Rebecca Varidel
6th Dec 2021

When you imagine the bulging 18th century banquet tables of this French film you may consider this is a food film for the liking of chefs, cooks, bon vivants, epicures, gastronomes, gourmands, gourmets, food lovers, foodies, food bloggers, food instagrammers or whatever other description you are keen to use to describe your food loving people these days.

Take a step back to 1782, and consider that the first restaurant is not only of huge historical consequence in food history, but it is a social and cultural revolution that not only coincides with the French Revolution, but is enabled by the change that brings. So there are as much social commentary and layers of intrigue here in this plot to keep even the non-foodie (if there is such a thing and such a word) captivated by this most delightful film, Delicious.

Delicious is a film for everyone, which can be enjoyed at the simplest level just enjoying the food, and the story of a chef, Manceron  and how he collaborates with his apprentice to open a restaurant. Delicious is charming. It is funny. And it touches your heart as well as your tastebuds. Delicious is a sensory delight that masters light and sound, affection and compassion. Yet, dig deeper. And there are complexities to be explored, but only if you wish.

Sydney Scoop explores Five Q&A with director Éric Besnard.

You make the arrival of the first restaurant coincide with the French Revolution...

In fact, its birth spanned more than fifteen years and the first restaurant to see the light of day dates from 1782. It was partly to Turgot, Louis XVI’s controller general of finance, that it owes its appearance, thanks to the abolition of corporations and the liberalisation of trade put in place to lower prices and try to curb the economic crisis that is hitting the country. From 1776, merchants, until then confined to the marketing of a single product, could now sell several at the same time. The desertion of the nobles who, feeling the wind of revolution blowing, emigrate, leaving their cooks on the floor - added to the ideas of equality advocated by the philosophers of the Enlightenment - will do the rest. At the beginning, they are mainly caterers, then someone has the idea of a tablecloth, another for the menu, for the buffet ... And, to stay in the historical truth, it is in Paris, at the Palais Royal, that this movement was really born as well as the first establishment. Customers come to eat there with prostitutes from the neighbourhood. It’s very licentious at the time.

Why then did you choose to move the plot to the provinces?

Paris is not France. The France that interests me is that of the land, of the Nationale 7. The idea of transforming a post office was quickly imposed. Delicious is not about the very first restaurant, it is one of the first, and in my head, the first in the provinces. And it was interesting to create a character that was symbolic of that creation. None of the historical figures appeared, to me, commensurate with the invention ...

From the first images of the film, we understand that gastronomy is reserved for the nobles. Only they know how to appreciate it. The poor, for their part, must be content to feed themselves ....

The connection between food and politics has always been a central subject in history. Moreover, if we look at the situation in our country today, we can see that we are not very far from what was happening then. For forty years, the gaps have grown steadily between those who know, who are connected, those who have taste and good taste, and those who have nothing. The story repeats itself...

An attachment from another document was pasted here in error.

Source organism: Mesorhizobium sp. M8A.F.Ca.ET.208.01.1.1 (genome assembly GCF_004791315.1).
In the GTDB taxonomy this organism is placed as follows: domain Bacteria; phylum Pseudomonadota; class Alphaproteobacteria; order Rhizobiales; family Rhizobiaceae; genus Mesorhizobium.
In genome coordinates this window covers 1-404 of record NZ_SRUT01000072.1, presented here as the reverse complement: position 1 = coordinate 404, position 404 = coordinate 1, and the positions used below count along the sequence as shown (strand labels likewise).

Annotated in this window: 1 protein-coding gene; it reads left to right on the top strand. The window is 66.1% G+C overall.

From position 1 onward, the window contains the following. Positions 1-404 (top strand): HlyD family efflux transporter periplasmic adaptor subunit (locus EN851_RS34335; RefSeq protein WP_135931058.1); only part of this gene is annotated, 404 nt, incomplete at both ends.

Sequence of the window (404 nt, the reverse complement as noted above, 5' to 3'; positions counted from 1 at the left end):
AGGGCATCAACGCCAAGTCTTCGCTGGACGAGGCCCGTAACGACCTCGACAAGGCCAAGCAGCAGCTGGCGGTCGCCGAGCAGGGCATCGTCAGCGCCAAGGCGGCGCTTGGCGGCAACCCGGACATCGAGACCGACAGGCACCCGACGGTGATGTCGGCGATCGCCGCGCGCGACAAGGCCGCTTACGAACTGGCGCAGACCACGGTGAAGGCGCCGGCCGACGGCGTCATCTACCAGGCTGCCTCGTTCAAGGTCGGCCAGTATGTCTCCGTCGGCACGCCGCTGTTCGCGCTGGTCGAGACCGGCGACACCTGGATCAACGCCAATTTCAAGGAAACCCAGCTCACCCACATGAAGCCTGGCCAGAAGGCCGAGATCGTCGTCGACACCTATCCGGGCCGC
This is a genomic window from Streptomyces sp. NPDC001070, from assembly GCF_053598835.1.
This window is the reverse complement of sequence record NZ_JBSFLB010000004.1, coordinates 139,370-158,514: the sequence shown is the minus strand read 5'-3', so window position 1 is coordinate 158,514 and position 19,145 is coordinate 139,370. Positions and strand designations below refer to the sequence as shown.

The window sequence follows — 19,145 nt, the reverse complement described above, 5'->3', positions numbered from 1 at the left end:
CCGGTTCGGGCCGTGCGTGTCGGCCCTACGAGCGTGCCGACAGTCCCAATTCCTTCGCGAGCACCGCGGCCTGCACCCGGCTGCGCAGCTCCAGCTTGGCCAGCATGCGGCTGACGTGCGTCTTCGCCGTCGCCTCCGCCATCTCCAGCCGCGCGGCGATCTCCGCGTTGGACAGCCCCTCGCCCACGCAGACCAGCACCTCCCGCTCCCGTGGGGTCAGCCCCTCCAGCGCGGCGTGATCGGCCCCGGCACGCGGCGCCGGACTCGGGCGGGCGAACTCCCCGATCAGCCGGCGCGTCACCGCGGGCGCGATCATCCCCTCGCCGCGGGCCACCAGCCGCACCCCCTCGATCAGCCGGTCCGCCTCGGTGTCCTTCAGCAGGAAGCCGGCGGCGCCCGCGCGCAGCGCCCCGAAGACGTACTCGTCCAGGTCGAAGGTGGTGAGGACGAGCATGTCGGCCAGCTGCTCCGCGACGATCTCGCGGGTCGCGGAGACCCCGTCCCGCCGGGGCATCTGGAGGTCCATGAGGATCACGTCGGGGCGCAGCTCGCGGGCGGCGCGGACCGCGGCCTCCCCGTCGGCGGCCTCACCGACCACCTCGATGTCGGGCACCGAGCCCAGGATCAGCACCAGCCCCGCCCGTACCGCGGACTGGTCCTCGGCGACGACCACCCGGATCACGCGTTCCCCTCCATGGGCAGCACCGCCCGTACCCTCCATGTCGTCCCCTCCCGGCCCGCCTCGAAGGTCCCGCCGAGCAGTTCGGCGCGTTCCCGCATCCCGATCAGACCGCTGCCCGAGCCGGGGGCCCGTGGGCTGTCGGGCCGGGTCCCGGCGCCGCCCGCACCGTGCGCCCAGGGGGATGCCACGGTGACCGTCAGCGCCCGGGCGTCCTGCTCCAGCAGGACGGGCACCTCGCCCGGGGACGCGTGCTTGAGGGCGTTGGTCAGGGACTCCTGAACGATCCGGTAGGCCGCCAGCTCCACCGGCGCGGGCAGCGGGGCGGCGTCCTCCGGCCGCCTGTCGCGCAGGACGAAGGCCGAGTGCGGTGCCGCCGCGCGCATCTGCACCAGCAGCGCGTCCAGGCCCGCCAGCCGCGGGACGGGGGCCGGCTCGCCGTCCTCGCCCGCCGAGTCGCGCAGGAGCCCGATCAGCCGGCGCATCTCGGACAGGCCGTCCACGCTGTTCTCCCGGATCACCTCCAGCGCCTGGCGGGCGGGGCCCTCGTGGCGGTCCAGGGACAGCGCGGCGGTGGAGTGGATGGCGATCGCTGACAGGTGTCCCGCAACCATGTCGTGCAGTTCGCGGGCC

At the time of the film, the price of wheat is reaching levels never seen in a century. People are hungry, discontent is mounting, and they will start to take to the streets. The 18th century was marked by hunger riots: The croquant rebellions, the nu-pieds revolt, the bonnets rouges (“red caps”) movement.

They [nobles] openly mock the délicieux, that famous potato and truffle turnover that Manceron allowed himself to add to feast...

In the 18th century, the cook was someone who was asked to reproduce dishes; certainly not to invent any. He has no initiative. Manceron therefore disobeyed by offering one of his creations, but he committed a more serious crime: that of having cooked products growing underground, the church believed that everything that came from it was not only not edible but also proved to be the carrier of diseases such as leprosy. The potato and the truffle were considered products of the devil.

At this time, the nobility and clergy still believed in a heavenly scale of food. The more aerial they are, the more divine they are; a pigeon, that’s perfect, a cow, closer to the ground, is less good ... The potato, while very nutritious, will take a hundred years to establish itself in France. And it was only with a trick from Parmentier, who convinced the king to keep potato fields to make the peasants understand their value, that it managed to enter French customs.

Back in the kitchen, Manceron has two obsessions: developing local cuisine by banning spices and rediscovering natural flavours. Was it already fashionable? Is he a pioneer?

At this point in history, we are still cooking the recipes of the Middle Ages, listed by Taillevent and La Varenne in their books. The dishes are endlessly reproduced, dishes rich in spices and sugar discovered during those years, aesthetically very complicated to make with feathers and rooster ridges at the top. But fashion is starting to change, and we are gradually coming back to the real tastes of food; Manceron is in this movement. He wants fresh vegetables and spices from the garden. He wants to cook stews. This regional cuisine interests me infinitely more than the image of luxury with which French cuisine is too often associated.

Delicious opens Boxing Day 26 December 2021